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Art and the man

For the past 100 years, Charles Rennie Mackintosh's distinctive designs have delighted the world. This year, Glasgow will be displaying his vast collection in a series of exhibitions to celebrate his work. Su Clark has a sneak preview

Barcelona has Antoni Gaud!, Chicago has Frank Lloyd Wright and Glasgow has Charles Rennie Mackintosh, arguably one of the greatest and most influential architects and designers Britain has ever produced.

For the past 100 years, Charles Rennie Mackintosh has inspired not just architects and designers, but also artists, printmakers, furniture makers, and more recently jewellers, with his originality and clarity. However, Glasgow has no desire to keep him to itself. Later this year it will be displaying its vast collection of his work, and that of his closest collaborators, during a one-off Glasgow Mackintosh Festival.

Pamela Robertson, senior curator and professor of Mackintosh studies at Glasgow University, has been planning and co-ordinating the festival for the past 20 months, which will take place this September across all of Glasgow's Mackintosh properties and collections in the city. The aim is to attract an additional 150,000 visitors to the city over the next three years.

"Glasgow houses the most important buildings and artworks by Mackintosh anywhere in the world, and he is a figure of worldwide importance," says Pamela. "The festival will enable us to place Glasgow's Mackintosh heritage firmly on the global cultural map."

This year's centenary celebrations surrounding Scotland Street School is one prompt for the festival; another is the reopening of Kelvingrove Museum and Art Gallery, closed for three years for a pound;27.9 million refurbishment. Part of the new look Kelvingrove is the "Mackintosh and the Glasgow Style Gallery", housing the largest permanent display of the Glasgow School's wide-ranging media and techniques.

Glasgow is proud of Mackintosh, who was from a family of 11 children from the Townhead area of the city. He started out in architecture, but his talents ranged beyond the structural to designing the furniture to go inside his buildings and the decorative touches, such as his Mackintosh rose, that have become ubiquitous over the past 100 years. By the start of the 20th century he had designed some of the city's major buildings, and his fame stretched far beyond Scotland.

The Hunterian Art Gallery, built on the spot of Mackintosh's last home in Scotland, will be one of the key players in the festival. In Doves and Dreams, it will exhibit the work of Mackintosh's closest collaborators, his close friend J Herbert McNair and his wife, Frances Macdonald, sister of Mackintosh's wife, Margaret. Together they are known as "The Four". There will also be a display of Margaret MacDonald's watercolours.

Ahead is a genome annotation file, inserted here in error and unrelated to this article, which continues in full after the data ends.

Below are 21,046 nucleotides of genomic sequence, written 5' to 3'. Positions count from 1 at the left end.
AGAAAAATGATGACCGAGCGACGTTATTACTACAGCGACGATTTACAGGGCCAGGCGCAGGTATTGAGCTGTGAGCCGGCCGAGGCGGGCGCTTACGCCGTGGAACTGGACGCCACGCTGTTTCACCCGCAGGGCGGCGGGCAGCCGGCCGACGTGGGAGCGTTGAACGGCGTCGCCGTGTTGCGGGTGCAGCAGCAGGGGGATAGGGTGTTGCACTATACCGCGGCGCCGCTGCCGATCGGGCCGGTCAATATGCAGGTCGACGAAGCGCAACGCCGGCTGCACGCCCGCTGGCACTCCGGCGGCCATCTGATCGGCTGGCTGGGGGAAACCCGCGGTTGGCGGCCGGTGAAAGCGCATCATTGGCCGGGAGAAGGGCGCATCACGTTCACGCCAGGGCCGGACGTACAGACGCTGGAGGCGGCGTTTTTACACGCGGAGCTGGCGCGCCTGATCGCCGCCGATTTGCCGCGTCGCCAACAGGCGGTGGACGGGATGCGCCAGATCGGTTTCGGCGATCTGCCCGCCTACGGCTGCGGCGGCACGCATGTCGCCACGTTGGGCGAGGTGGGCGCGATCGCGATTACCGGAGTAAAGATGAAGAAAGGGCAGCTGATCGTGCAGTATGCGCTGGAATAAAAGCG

Pupils can also visit the Mackintosh House. Incorporated within the structure of the gallery, the house and contents have been meticulously reassembled with original fixtures, fittings and furniture. Pupils will be able to see the instantly recognisable high-backed chairs that Mackintosh and Margaret used, the table and chair they ate from and their bedroom furniture, all designed by Mackintosh. They can also see how he transformed the traditional, dark Victorian townhouse into a light and modern residence.

"We have lots of school parties come to the Mackintosh House, and we hope they will continue to come during the festival," says Pamela. "As only small groups of 15 can go round the house at once, we split classes in two and show one half the gallery and the other the house, then we swap them round. With the re-opening of Kelvingrove Museum, we envisage some parties splitting their day between there and us."

The Hunterian is developing resources for schools that will support the teacher, but it is also providing a series of continuing professional development events.

"We can lead visits but we also want to empower the teacher to feel confident about leading the group themselves and continuing the topic in the classroom," says Monica Callaghan, head of education at the Hunterian.

A comprehensive database of the entire Mackintosh collection is also under construction, which will allow teachers to reinforce learning back in the classroom.

For older design students, drawings Mackintosh made for architectural competitions are on display at the Glasgow School of Art, a building he designed in 1896. The art college is currently looking at resources and hopes to offer interested schools support. It will also continue its building tours that are popular with schools. Scotland Street School Museum currently offers schools tours of its building, with insights into Mackintosh design as well as the evolution of teaching in the city (see page 27).

Another major exhibitor within the festival will be The Lighthouse Centre for Architecture and Design, based in the old Glasgow Herald building, Mackintosh's first public commission. It houses the Mackintosh Interpretation Centre, and during the festival will be displaying a contemporary design exhibition inspired by Mackintosh, and a specially commissioned Mackintosh Flower Garden. It will also be running Mackintosh tours, children's workshops and CPD training for teachers. The Lighthouse has an active schools programme and resources which will be supplemented during the festival.

Many of the 12 Mackintosh properties and collections are participating in the festival, which means there is something for every age group. But the organisers are hoping the event will merely be an introduction to the man and his art, and that teachers will want to come again and again, ensuring another generation of Scottish children learn about Glasgow's favourite architect.

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